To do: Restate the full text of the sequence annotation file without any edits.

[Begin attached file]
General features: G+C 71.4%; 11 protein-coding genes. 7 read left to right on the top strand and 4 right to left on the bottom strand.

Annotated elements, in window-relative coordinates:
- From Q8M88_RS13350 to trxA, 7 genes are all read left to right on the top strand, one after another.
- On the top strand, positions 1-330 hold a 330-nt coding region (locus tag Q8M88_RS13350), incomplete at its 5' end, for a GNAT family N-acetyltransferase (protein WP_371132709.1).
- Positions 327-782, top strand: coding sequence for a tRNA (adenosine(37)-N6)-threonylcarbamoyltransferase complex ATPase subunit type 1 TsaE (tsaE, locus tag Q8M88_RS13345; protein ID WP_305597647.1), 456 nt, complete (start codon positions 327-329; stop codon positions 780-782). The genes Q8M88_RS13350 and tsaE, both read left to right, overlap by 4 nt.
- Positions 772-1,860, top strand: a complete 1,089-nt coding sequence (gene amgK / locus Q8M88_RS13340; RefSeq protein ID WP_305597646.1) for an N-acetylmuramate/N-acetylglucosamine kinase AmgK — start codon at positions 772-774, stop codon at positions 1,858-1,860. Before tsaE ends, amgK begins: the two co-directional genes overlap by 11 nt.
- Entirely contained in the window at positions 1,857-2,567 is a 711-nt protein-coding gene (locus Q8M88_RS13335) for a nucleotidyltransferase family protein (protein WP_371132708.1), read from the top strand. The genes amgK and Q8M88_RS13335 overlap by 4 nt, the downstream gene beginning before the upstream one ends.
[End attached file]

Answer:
General features: G+C 71.4%; 11 protein-coding genes. 7 read left to right on the top strand and 4 right to left on the bottom strand.

Annotated elements, in window-relative coordinates:
- From Q8M88_RS13350 to trxA, 7 genes are all read left to right on the top strand, one after another.
- On the top strand, positions 1-330 hold a 330-nt coding region (locus tag Q8M88_RS13350), incomplete at its 5' end, for a GNAT family N-acetyltransferase (protein WP_371132709.1).
- Positions 327-782, top strand: coding sequence for a tRNA (adenosine(37)-N6)-threonylcarbamoyltransferase complex ATPase subunit type 1 TsaE (tsaE, locus tag Q8M88_RS13345; protein ID WP_305597647.1), 456 nt, complete (start codon positions 327-329; stop codon positions 780-782). The genes Q8M88_RS13350 and tsaE, both read left to right, overlap by 4 nt.
- Positions 772-1,860, top strand: a complete 1,089-nt coding sequence (gene amgK / locus Q8M88_RS13340; RefSeq protein ID WP_305597646.1) for an N-acetylmuramate/N-acetylglucosamine kinase AmgK — start codon at positions 772-774, stop codon at positions 1,858-1,860. Before tsaE ends, amgK begins: the two co-directional genes overlap by 11 nt.
- Entirely contained in the window at positions 1,857-2,567 is a 711-nt protein-coding gene (locus Q8M88_RS13335) for a nucleotidyltransferase family protein (protein WP_371132708.1), read from the top strand. The genes amgK and Q8M88_RS13335 overlap by 4 nt, the downstream gene beginning before the upstream one ends.